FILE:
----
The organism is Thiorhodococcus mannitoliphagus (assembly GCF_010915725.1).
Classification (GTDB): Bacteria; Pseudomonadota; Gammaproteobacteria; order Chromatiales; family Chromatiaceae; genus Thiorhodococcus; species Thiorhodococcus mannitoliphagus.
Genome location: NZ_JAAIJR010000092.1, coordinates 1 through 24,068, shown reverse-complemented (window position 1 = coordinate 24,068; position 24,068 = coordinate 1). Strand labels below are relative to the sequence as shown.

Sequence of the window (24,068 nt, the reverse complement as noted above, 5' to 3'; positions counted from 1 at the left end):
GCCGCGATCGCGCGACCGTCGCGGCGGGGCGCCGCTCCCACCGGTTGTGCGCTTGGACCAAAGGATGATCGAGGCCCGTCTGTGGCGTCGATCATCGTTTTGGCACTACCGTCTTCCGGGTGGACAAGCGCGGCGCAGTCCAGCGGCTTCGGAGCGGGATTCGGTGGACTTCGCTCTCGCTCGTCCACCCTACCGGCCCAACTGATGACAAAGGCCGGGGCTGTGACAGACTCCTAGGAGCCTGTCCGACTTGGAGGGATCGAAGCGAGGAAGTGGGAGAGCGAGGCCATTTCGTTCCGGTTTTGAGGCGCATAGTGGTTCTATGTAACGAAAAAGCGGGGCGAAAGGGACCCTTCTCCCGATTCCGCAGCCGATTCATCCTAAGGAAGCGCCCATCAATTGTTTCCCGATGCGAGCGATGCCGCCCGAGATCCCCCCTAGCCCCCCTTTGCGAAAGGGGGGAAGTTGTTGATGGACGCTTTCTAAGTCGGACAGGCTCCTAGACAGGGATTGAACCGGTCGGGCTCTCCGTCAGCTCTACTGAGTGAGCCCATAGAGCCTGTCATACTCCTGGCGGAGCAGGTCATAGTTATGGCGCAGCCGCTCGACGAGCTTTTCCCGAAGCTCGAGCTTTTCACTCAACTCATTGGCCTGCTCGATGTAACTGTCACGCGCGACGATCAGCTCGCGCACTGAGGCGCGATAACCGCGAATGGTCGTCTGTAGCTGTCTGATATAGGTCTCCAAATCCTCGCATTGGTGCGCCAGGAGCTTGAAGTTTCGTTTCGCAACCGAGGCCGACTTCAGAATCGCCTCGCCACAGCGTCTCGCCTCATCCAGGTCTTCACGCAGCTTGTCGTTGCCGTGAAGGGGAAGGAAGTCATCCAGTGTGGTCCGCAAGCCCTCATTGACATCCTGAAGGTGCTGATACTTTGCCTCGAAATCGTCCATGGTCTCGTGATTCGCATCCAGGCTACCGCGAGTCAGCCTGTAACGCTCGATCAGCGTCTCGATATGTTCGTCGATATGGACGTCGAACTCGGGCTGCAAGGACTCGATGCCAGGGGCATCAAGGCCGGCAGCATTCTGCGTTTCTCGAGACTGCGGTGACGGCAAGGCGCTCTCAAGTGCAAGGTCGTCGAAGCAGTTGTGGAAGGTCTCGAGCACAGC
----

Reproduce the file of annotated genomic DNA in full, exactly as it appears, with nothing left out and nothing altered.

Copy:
The organism is Thiorhodococcus mannitoliphagus (assembly GCF_010915725.1).
Classification (GTDB): Bacteria; Pseudomonadota; Gammaproteobacteria; order Chromatiales; family Chromatiaceae; genus Thiorhodococcus; species Thiorhodococcus mannitoliphagus.
Genome location: NZ_JAAIJR010000092.1, coordinates 1 through 24,068, shown reverse-complemented (window position 1 = coordinate 24,068; position 24,068 = coordinate 1). Strand labels below are relative to the sequence as shown.

Sequence of the window (24,068 nt, the reverse complement as noted above, 5' to 3'; positions counted from 1 at the left end):
GCCGCGATCGCGCGACCGTCGCGGCGGGGCGCCGCTCCCACCGGTTGTGCGCTTGGACCAAAGGATGATCGAGGCCCGTCTGTGGCGTCGATCATCGTTTTGGCACTACCGTCTTCCGGGTGGACAAGCGCGGCGCAGTCCAGCGGCTTCGGAGCGGGATTCGGTGGACTTCGCTCTCGCTCGTCCACCCTACCGGCCCAACTGATGACAAAGGCCGGGGCTGTGACAGACTCCTAGGAGCCTGTCCGACTTGGAGGGATCGAAGCGAGGAAGTGGGAGAGCGAGGCCATTTCGTTCCGGTTTTGAGGCGCATAGTGGTTCTATGTAACGAAAAAGCGGGGCGAAAGGGACCCTTCTCCCGATTCCGCAGCCGATTCATCCTAAGGAAGCGCCCATCAATTGTTTCCCGATGCGAGCGATGCCGCCCGAGATCCCCCCTAGCCCCCCTTTGCGAAAGGGGGGAAGTTGTTGATGGACGCTTTCTAAGTCGGACAGGCTCCTAGACAGGGATTGAACCGGTCGGGCTCTCCGTCAGCTCTACTGAGTGAGCCCATAGAGCCTGTCATACTCCTGGCGGAGCAGGTCATAGTTATGGCGCAGCCGCTCGACGAGCTTTTCCCGAAGCTCGAGCTTTTCACTCAACTCATTGGCCTGCTCGATGTAACTGTCACGCGCGACGATCAGCTCGCGCACTGAGGCGCGATAACCGCGAATGGTCGTCTGTAGCTGTCTGATATAGGTCTCCAAATCCTCGCATTGGTGCGCCAGGAGCTTGAAGTTTCGTTTCGCAACCGAGGCCGACTTCAGAATCGCCTCGCCACAGCGTCTCGCCTCATCCAGGTCTTCACGCAGCTTGTCGTTGCCGTGAAGGGGAAGGAAGTCATCCAGTGTGGTCCGCAAGCCCTCATTGACATCCTGAAGGTGCTGATACTTTGCCTCGAAATCGTCCATGGTCTCGTGATTCGCATCCAGGCTACCGCGAGTCAGCCTGTAACGCTCGATCAGCGTCTCGATATGTTCGTCGATATGGACGTCGAACTCGGGCTGCAAGGACTCGATGCCAGGGGCATCAAGGCCGGCAGCATTCTGCGTTTCTCGAGACTGCGGTGACGGCAAGGCGCTCTCAAGTGCAAGGTCGTCGAAGCAGTTGTGGAAGGTCTCGAGCACAGC